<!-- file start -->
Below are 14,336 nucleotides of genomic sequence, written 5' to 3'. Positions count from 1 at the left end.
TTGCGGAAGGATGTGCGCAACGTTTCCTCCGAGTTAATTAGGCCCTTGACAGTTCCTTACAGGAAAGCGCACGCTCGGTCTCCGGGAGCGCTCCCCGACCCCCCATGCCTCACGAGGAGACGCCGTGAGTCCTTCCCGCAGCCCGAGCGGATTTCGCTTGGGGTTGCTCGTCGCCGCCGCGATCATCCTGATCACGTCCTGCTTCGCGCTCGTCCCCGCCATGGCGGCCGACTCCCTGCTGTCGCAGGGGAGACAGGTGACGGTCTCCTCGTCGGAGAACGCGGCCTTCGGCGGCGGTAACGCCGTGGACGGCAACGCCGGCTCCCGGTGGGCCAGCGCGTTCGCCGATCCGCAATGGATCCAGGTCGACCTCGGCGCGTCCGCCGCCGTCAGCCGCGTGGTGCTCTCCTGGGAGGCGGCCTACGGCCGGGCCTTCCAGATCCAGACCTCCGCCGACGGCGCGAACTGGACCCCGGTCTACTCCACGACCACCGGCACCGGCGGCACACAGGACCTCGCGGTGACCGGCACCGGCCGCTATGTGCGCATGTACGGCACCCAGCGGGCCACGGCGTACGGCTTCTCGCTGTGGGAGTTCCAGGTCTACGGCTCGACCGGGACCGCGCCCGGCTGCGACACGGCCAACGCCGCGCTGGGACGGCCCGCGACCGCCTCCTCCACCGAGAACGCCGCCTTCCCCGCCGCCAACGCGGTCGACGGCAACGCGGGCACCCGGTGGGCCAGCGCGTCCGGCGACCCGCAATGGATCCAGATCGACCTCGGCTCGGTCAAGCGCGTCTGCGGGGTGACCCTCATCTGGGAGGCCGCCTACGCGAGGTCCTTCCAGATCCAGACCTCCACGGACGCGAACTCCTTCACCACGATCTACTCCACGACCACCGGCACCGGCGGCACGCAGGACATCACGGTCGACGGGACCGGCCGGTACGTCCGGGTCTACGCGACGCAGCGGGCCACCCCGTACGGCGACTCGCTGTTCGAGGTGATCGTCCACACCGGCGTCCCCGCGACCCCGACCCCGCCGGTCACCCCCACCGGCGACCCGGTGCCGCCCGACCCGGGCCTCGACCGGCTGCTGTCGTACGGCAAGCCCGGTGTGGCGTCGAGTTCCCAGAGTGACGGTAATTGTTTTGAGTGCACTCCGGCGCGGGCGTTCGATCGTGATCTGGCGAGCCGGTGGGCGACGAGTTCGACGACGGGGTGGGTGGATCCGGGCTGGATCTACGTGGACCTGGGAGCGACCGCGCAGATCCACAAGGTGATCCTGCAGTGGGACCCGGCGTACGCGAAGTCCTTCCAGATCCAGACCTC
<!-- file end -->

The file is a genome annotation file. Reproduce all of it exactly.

Below are 14,336 nucleotides of genomic sequence, written 5' to 3'. Positions count from 1 at the left end.
TTGCGGAAGGATGTGCGCAACGTTTCCTCCGAGTTAATTAGGCCCTTGACAGTTCCTTACAGGAAAGCGCACGCTCGGTCTCCGGGAGCGCTCCCCGACCCCCCATGCCTCACGAGGAGACGCCGTGAGTCCTTCCCGCAGCCCGAGCGGATTTCGCTTGGGGTTGCTCGTCGCCGCCGCGATCATCCTGATCACGTCCTGCTTCGCGCTCGTCCCCGCCATGGCGGCCGACTCCCTGCTGTCGCAGGGGAGACAGGTGACGGTCTCCTCGTCGGAGAACGCGGCCTTCGGCGGCGGTAACGCCGTGGACGGCAACGCCGGCTCCCGGTGGGCCAGCGCGTTCGCCGATCCGCAATGGATCCAGGTCGACCTCGGCGCGTCCGCCGCCGTCAGCCGCGTGGTGCTCTCCTGGGAGGCGGCCTACGGCCGGGCCTTCCAGATCCAGACCTCCGCCGACGGCGCGAACTGGACCCCGGTCTACTCCACGACCACCGGCACCGGCGGCACACAGGACCTCGCGGTGACCGGCACCGGCCGCTATGTGCGCATGTACGGCACCCAGCGGGCCACGGCGTACGGCTTCTCGCTGTGGGAGTTCCAGGTCTACGGCTCGACCGGGACCGCGCCCGGCTGCGACACGGCCAACGCCGCGCTGGGACGGCCCGCGACCGCCTCCTCCACCGAGAACGCCGCCTTCCCCGCCGCCAACGCGGTCGACGGCAACGCGGGCACCCGGTGGGCCAGCGCGTCCGGCGACCCGCAATGGATCCAGATCGACCTCGGCTCGGTCAAGCGCGTCTGCGGGGTGACCCTCATCTGGGAGGCCGCCTACGCGAGGTCCTTCCAGATCCAGACCTCCACGGACGCGAACTCCTTCACCACGATCTACTCCACGACCACCGGCACCGGCGGCACGCAGGACATCACGGTCGACGGGACCGGCCGGTACGTCCGGGTCTACGCGACGCAGCGGGCCACCCCGTACGGCGACTCGCTGTTCGAGGTGATCGTCCACACCGGCGTCCCCGCGACCCCGACCCCGCCGGTCACCCCCACCGGCGACCCGGTGCCGCCCGACCCGGGCCTCGACCGGCTGCTGTCGTACGGCAAGCCCGGTGTGGCGTCGAGTTCCCAGAGTGACGGTAATTGTTTTGAGTGCACTCCGGCGCGGGCGTTCGATCGTGATCTGGCGAGCCGGTGGGCGACGAGTTCGACGACGGGGTGGGTGGATCCGGGCTGGATCTACGTGGACCTGGGAGCGACCGCGCAGATCCACAAGGTGATCCTGCAGTGGGACCCGGCGTACGCGAAGTCCTTCCAGATCCAGACCTC